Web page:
“POLITICS, noun—a strife of interests masquerading as a contest of principles. The conduct of public affairs for private advantage.”
—Ambrose Bierce, The Devil’s Dictionary
We’ve long since lost confidence in how major media outlets report on national security / surveillance matters, and their take on yesterday’s hearings in Washington only entrenches that belief. After all, what’s the purpose of “journalism” if media outlets are content merely reporting the facts (i.e., describing them) instead of analyzing them? Here at the Fourth Estate Watch (FEW), we prefer journalism that’s in line with Judge Gurfein’s observation in the Pentagon Papers case: “[a] cantankerous press, an obstinate press, a ubiquitous press must be suffered by those in authority” (emphasis ours). Notice Judge Gurfein’s phraseology that the work of the press “must be suffered” by authority figures suggests that true journalism must be both tenacious and aggressive.
The majority of reporting on yesterday’s surveillance-related hearings fails on both counts. Take The Washington Post (WP), whose article on the hearings ran with the headline “Snowden’s Leaks: Are journalists ‘fencing stolen material’?” While the WP spent fifteen paragraphs exploring the question, they never bothered to present the obvious answer: no. The facts here should not be misunderstood—the answer to the WP’s question is a simple “no” because there is no evidence whatsoever that Glenn Greenwald or any of the other journalists reporting on the Snowden documents has ever sold anything to anyone. As Greenwald himself has stated: “I have never, ever sold a document[.]” That Greenwald has never sold an NSA document didn’t stop major media outlets from writing page upon page exploring the hypothetical situation of whether selling such a document would be a crime.
In other words, rather than explore whether everything Representative Mike Rogers (R-Mich.) and others said at yesterday’s hearing was based in fiction or fact, many media organizations quoted the officials at length, implicitly suggesting that what they said either makes sense or should be taken seriously. But we know neither is true. Take a look at this quote from Rogers, reprinted by The New York Times in its article on the hearings: “If I’m hawking stolen, classified material that I’m not legally in possession of for personal gain and profit, is that not a crime?” Almost every word of the sentence is inaccurate, yet readers of the NYT wouldn’t know it. First, Rogers’ hypothetical is nonsensical because (as noted above) there is no evidence that anyone has hawked confidential material. Rather, Greenwald has had a clear history of partnering with—not selling or hawking to—other media outlets in reporting on the Snowden documents, including Globo in Brazil and Der Spiegel in Germany. The second part of Rogers’ hypothetical—selling the materials “for personal gain and profit”—also emerges more from Rogers’ vivid imagination than concrete fact. While Greenwald’s prominence and stature have no doubt increased as a result of his work on the Snowden documents, there’s again no evidence to suggest he pursued this story for personal profit. And there’s plenty of evidence to indicate he’s working on these stories because he believes them to be in the public interest.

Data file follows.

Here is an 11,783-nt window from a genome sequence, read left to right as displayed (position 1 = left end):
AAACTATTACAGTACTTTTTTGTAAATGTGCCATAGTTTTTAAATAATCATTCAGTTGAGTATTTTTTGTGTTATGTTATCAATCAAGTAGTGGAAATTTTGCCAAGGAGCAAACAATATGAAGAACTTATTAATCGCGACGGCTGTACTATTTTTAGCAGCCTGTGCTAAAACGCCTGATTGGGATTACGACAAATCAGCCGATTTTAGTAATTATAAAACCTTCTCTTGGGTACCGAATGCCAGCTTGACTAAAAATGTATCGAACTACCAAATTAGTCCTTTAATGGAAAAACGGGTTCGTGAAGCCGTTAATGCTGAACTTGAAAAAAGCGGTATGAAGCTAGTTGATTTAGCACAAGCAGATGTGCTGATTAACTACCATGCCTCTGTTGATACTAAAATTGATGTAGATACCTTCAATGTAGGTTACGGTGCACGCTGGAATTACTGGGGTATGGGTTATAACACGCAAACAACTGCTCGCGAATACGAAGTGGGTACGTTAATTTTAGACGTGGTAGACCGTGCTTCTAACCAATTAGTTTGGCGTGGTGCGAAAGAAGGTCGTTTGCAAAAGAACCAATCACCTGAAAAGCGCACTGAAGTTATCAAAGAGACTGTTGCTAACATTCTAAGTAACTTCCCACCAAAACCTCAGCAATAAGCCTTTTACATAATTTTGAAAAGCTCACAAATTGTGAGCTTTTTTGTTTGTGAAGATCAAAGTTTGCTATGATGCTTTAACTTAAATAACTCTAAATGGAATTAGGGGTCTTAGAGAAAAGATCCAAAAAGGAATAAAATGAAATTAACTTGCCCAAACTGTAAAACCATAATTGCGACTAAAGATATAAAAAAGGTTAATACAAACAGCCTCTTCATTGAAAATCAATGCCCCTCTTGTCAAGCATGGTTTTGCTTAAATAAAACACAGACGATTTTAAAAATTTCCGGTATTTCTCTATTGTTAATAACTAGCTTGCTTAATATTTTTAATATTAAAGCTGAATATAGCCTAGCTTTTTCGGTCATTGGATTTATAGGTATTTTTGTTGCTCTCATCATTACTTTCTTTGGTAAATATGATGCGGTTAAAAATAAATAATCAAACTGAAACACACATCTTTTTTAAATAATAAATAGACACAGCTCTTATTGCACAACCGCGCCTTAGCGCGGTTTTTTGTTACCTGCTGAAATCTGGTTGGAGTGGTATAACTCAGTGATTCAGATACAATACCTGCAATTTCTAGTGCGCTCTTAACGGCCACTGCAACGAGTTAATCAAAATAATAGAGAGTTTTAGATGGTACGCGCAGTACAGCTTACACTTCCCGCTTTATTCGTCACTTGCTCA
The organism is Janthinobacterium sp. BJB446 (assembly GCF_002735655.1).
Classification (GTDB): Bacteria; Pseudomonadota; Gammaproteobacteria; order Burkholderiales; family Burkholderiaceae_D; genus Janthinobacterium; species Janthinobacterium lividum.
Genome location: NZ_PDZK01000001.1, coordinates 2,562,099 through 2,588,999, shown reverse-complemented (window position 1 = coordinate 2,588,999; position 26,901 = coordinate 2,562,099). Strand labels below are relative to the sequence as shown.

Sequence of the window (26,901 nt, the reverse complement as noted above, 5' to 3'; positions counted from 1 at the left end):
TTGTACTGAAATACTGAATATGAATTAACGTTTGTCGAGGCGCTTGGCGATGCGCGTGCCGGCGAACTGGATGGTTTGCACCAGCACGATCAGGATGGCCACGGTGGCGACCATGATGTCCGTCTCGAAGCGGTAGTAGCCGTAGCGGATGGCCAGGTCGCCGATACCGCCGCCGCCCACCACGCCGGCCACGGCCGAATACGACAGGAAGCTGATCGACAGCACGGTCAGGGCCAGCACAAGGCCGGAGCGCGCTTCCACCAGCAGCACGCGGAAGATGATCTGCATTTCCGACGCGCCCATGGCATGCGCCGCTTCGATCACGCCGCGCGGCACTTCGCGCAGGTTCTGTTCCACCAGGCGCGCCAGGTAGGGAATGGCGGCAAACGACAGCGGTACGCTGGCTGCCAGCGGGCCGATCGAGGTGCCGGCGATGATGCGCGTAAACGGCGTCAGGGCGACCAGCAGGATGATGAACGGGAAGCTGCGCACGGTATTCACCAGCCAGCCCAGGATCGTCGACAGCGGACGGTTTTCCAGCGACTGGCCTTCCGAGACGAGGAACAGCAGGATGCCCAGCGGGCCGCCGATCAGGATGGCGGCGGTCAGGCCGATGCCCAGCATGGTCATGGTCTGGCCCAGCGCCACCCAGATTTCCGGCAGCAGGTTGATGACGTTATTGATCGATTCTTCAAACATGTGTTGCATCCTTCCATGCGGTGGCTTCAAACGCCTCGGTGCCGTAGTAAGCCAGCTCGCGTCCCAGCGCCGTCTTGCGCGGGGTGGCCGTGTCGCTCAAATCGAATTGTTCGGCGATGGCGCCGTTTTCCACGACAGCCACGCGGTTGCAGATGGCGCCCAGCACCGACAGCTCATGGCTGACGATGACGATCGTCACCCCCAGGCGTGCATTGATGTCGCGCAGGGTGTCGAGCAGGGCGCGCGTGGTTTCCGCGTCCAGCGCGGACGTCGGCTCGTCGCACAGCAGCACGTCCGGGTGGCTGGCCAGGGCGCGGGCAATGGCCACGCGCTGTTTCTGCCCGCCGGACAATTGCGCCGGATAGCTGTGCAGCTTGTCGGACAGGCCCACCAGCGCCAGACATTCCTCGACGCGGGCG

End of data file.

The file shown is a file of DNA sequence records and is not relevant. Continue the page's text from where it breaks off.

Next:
Regardless of whether media outlets believe their work to be better “after Snowden” than before, their reporting continues to leave much to be desire on these issues. We’ve previously documented how many politicians in Washington have essentially no credibility when it comes to speaking sensibly or truthfully about NSA surveillance or reform, yet the major media outlets continue to report on these events as if they do. Our question is a basic one: why?
Journalists on Twitter and elsewhere repeatedly declared that yesterday’s hearing demonstrated the Obama Administration’s desire to “criminalize” journalism, to quote Greenwald. Hearing that disheartens us somewhat, because these journalists should know better than anyone that this Administration already has taken significant, concrete steps in the attempt to criminalize journalism. Did we already forget the time when the Department of Justice (DOJ) obtained two months worth of telephone records from the Associated Press without their knowledge? At the time—and this was less than a year ago, keep in mind—AP President & CEO Gary Pruitt said “The DOJ’s actions could not have been more tailor-made to comfort authoritarian regimes that want to suppress their own news media,” (emphasis ours). Can it be we no longer recall that the DOJ suggested FOX News reporter James Rosen was a “co-conspirator” as part of his reporting? We remember those things, and we’re here to ensure you do too. Indeed, the mainstream discussion around NSA surveillance reminds us of the poem Ozymandias from Percy Bysshe Shelley—media outlets are focusing on NSA reform with bated breath without realizing there’s no reason to believe there’s any substance behind the Administration’s promises of reform. Promise of NSA reform is like the statue in Shelley’s poem—there’s nothing really there. “Round the decay / Of that colossal wreck, boundless and bare,” Shelley tells us, “The lone and level sands stretch far away.”